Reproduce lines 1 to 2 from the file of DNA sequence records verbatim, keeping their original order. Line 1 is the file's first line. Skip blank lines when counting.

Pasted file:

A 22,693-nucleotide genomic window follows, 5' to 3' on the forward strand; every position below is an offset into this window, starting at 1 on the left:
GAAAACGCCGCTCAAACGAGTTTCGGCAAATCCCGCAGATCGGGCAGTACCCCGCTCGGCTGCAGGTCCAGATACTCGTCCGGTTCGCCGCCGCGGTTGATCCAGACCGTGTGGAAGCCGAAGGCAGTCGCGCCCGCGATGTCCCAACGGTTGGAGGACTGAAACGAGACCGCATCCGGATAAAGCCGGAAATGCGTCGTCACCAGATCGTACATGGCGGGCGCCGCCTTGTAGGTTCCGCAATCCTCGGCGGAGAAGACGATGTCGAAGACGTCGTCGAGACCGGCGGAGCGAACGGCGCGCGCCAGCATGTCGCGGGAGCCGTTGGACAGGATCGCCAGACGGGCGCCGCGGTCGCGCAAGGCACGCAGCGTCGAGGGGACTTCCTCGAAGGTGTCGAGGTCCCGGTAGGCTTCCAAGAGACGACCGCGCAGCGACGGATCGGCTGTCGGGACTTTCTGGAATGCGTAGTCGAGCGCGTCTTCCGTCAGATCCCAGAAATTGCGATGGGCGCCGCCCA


A 22,693-nucleotide genomic window follows, 5' to 3' on the forward strand; every position below is an offset into this window, starting at 1 on the left:
GAAAACGCCGCTCAAACGAGTTTCGGCAAATCCCGCAGATCGGGCAGTACCCCGCTCGGCTGCAGGTCCAGATACTCGTCCGGTTCGCCGCCGCGGTTGATCCAGACCGTGTGGAAGCCGAAGGCAGTCGCGCCCGCGATGTCCCAACGGTTGGAGGACTGAAACGAGACCGCATCCGGATAAAGCCGGAAATGCGTCGTCACCAGATCGTACATGGCGGGCGCCGCCTTGTAGGTTCCGCAATCCTCGGCGGAGAAGACGATGTCGAAGACGTCGTCGAGACCGGCGGAGCGAACGGCGCGCGCCAGCATGTCGCGGGAGCCGTTGGACAGGATCGCCAGACGGGCGCCGCGGTCGCGCAAGGCACGCAGCGTCGAGGGGACTTCCTCGAAGGTGTCGAGGTCCCGGTAGGCTTCCAAGAGACGACCGCGCAGCGACGGATCGGCTGTCGGGACTTTCTGGAATGCGTAGTCGAGCGCGTCTTCCGTCAGATCCCAGAAATTGCGATGGGCGCCGCCCA